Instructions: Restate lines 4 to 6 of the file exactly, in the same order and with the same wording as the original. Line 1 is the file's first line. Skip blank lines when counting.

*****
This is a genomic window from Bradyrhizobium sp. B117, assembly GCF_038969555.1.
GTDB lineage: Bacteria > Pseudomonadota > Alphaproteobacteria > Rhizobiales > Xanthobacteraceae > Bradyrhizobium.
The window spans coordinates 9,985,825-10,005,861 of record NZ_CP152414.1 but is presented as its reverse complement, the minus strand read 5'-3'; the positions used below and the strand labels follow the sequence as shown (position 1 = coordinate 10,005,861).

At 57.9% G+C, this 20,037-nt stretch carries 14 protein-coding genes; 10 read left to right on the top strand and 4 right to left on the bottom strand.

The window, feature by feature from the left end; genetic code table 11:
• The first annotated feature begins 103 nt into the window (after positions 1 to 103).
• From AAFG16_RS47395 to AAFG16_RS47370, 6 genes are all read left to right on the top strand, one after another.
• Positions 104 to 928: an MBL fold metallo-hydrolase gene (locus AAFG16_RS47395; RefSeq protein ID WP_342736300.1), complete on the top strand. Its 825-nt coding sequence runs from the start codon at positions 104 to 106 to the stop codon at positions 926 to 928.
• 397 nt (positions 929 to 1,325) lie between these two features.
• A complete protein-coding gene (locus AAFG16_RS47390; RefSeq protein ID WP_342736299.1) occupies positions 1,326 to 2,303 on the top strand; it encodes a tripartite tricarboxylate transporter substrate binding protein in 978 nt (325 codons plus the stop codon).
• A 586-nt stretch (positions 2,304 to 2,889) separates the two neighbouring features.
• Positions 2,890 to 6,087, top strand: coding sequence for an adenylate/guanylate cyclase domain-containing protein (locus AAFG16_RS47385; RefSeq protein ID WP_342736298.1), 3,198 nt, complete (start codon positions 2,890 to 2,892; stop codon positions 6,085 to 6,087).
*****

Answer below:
At 57.9% G+C, this 20,037-nt stretch carries 14 protein-coding genes; 10 read left to right on the top strand and 4 right to left on the bottom strand.

The window, feature by feature from the left end; genetic code table 11:
• The first annotated feature begins 103 nt into the window (after positions 1 to 103).